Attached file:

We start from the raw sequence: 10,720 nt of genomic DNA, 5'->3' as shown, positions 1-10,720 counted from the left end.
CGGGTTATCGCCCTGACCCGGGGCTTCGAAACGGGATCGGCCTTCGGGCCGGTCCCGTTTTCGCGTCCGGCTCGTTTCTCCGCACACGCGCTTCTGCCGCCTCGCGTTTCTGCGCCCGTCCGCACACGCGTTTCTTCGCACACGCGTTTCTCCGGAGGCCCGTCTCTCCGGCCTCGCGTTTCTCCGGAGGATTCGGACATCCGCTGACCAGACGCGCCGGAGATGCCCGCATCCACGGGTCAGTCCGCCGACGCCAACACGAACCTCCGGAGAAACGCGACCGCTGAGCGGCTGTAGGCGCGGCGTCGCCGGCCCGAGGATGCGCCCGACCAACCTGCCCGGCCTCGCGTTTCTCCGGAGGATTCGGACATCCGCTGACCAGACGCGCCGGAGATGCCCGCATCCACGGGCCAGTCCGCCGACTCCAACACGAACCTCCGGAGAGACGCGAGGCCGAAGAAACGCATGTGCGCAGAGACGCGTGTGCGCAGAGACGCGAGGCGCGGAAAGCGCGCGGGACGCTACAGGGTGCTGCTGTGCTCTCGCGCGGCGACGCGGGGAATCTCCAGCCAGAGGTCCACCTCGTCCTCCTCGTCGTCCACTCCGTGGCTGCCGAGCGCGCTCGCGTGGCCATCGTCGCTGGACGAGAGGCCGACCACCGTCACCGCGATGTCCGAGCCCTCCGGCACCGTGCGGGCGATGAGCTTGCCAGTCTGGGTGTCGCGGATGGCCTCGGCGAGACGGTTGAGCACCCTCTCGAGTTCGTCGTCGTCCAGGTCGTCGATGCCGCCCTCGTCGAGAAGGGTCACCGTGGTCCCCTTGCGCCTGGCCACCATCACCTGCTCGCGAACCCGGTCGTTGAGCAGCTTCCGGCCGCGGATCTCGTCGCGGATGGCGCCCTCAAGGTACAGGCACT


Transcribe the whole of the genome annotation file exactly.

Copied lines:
We start from the raw sequence: 10,720 nt of genomic DNA, 5'->3' as shown, positions 1-10,720 counted from the left end.
CGGGTTATCGCCCTGACCCGGGGCTTCGAAACGGGATCGGCCTTCGGGCCGGTCCCGTTTTCGCGTCCGGCTCGTTTCTCCGCACACGCGCTTCTGCCGCCTCGCGTTTCTGCGCCCGTCCGCACACGCGTTTCTTCGCACACGCGTTTCTCCGGAGGCCCGTCTCTCCGGCCTCGCGTTTCTCCGGAGGATTCGGACATCCGCTGACCAGACGCGCCGGAGATGCCCGCATCCACGGGTCAGTCCGCCGACGCCAACACGAACCTCCGGAGAAACGCGACCGCTGAGCGGCTGTAGGCGCGGCGTCGCCGGCCCGAGGATGCGCCCGACCAACCTGCCCGGCCTCGCGTTTCTCCGGAGGATTCGGACATCCGCTGACCAGACGCGCCGGAGATGCCCGCATCCACGGGCCAGTCCGCCGACTCCAACACGAACCTCCGGAGAGACGCGAGGCCGAAGAAACGCATGTGCGCAGAGACGCGTGTGCGCAGAGACGCGAGGCGCGGAAAGCGCGCGGGACGCTACAGGGTGCTGCTGTGCTCTCGCGCGGCGACGCGGGGAATCTCCAGCCAGAGGTCCACCTCGTCCTCCTCGTCGTCCACTCCGTGGCTGCCGAGCGCGCTCGCGTGGCCATCGTCGCTGGACGAGAGGCCGACCACCGTCACCGCGATGTCCGAGCCCTCCGGCACCGTGCGGGCGATGAGCTTGCCAGTCTGGGTGTCGCGGATGGCCTCGGCGAGACGGTTGAGCACCCTCTCGAGTTCGTCGTCGTCCAGGTCGTCGATGCCGCCCTCGTCGAGAAGGGTCACCGTGGTCCCCTTGCGCCTGGCCACCATCACCTGCTCGCGAACCCGGTCGTTGAGCAGCTTCCGGCCGCGGATCTCGTCGCGGATGGCGCCCTCAAGGTACAGGCACT